The appliances are smaller in size and very efficient. The slightly smaller appliances allow room for more counter space. The counters are stained concrete, molded on site, a considerable cost savings. The hot water system is a tankless, on demand unit.
Perhaps the most unique feature of this home is the feeling the internal space instills. There are only two internal doors. They are on the bathroom and a small downstairs bedroom. The rest is one open living space, but wherever one stands it feels like a separate room, and it always feels spacious. The layout was tailored to meet the needs of two people without children, but with only minor changes it could comfortably be converted to two bedrooms and two bathrooms.
An Award-Winning Home
The U.S. Department of Energy, which awarded TC Legend a Housing Innovation Award for this home, also created an excellent case study. Here are some highlights:
Energy-Efficient Plan Designed by TC Legend Homes
The Bellingham home achieves this performance with a simple plan designed by Clifton to maximize efficiency and minimize cost, with an open two-story layout including a small 630-ft2 footprint and a 400-ft2 loft. The home was placed on the lot to maximize passive solar heat gain and avoid shading the PV system, while retaining existing trees.
Attention to Detail Gets Results
Attention to detail helps Clifton achieve a very airtight envelope that shows air leakage of only 0.67 air changes per hour at 50 Pascals pressure difference (ACH 50) when tested with a blower door. . . . “Normally the insulation contractors spend about 2 hours air sealing. We spend 20 hours or more on a house, depending on the size of the house. It’s a line item in the budget. We may spend $2,000 on air sealing because we caulk everything,” said Clifton.
A Home That Practically Heats Itself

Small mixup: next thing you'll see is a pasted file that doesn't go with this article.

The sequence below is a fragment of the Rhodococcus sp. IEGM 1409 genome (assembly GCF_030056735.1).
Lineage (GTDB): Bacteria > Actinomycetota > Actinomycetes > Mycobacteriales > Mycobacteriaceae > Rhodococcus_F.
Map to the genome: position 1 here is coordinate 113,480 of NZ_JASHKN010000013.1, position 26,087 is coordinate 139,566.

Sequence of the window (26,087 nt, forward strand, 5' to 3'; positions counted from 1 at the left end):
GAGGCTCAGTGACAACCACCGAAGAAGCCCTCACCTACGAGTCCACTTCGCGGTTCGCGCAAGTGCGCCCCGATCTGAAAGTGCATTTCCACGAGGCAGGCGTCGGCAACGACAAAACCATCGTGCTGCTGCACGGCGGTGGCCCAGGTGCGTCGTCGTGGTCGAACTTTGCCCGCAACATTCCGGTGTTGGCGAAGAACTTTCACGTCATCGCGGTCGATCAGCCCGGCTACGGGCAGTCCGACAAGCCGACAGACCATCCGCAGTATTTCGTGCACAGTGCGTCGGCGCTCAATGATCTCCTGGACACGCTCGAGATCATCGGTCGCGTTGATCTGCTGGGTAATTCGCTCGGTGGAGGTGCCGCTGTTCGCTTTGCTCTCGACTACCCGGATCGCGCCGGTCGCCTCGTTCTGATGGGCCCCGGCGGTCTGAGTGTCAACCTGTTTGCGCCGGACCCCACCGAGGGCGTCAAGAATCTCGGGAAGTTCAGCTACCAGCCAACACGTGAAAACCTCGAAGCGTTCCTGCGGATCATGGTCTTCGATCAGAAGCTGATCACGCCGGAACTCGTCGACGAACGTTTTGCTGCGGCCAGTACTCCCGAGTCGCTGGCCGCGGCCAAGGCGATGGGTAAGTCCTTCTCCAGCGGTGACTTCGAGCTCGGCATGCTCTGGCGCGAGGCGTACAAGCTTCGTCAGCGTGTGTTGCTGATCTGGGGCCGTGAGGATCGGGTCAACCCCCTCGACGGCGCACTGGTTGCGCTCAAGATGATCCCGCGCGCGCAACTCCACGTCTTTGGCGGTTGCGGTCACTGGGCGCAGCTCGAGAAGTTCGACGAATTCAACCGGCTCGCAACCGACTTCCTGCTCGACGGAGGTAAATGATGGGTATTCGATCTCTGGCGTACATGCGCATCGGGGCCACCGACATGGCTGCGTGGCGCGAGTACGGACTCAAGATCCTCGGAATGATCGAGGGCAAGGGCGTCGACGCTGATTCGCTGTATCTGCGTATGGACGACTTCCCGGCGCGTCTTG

One high-efficiency ductless mini-split heat pump provides [heat]. . . . Despite the high efficiency of the unit, it rarely runs according to the homeowners, because the building shell is so well insulated.
Designed to Power a House and Car with Solar
The home’s standing seam metal roof simplified installation of the 3.2-kW grid-tied PV system. The homeowners Kristina and Mike Heintz were so interested in the installation of the solar panels that Kristina took on the task of locating the best solar value possible and ordering the panels. She has since joined TC Legend’s staff to handle solar panel purchases for other clients. . . .Clifton noted that while the 3.2-kW system meets all the home’s power needs, there is room on the roof to add enough PV to power an electric car as well.
Walls: 6 in. SIPs R-26; pre-finished fiber cement siding; house wrap
Roof: 10 in. SIPs R-42; metal standing seam roof
Foundation: ICF foundation R-28; R-20 rigid high-density EPS foam board under slab
Windows: Triple-paned vinyl-frame, U=0.20, SHGC=0.45
Air Sealing: 0.67 ACH 50
Ventilation: 30 cfm, 2.7-Watt continuous exhaust fan in bathroom balanced by earth tube that brings in filtered, tempered outside air passively via 100-ft, 6-inch-diameter pipe buried 2 feet below ground inside foundation footing. Spot ventilation fans in kitchen and utility closet
HVAC: One ductless heat pump 12 HSPF, 21.5 SEER
Hot Water: Instant tankless condensing gas-fired water heater; 0.96 EF
Lighting: 100% LED for all fixed lights, 100% CFL for lamps
Appliances: High-efficiency electric washer-dryer combo
Solar: 3.2-kW PV
Water Conservation: Low-flow faucets, shower head
Other Low- to no-VOC glues, adhesives, and paints; water-based sealer on concrete floors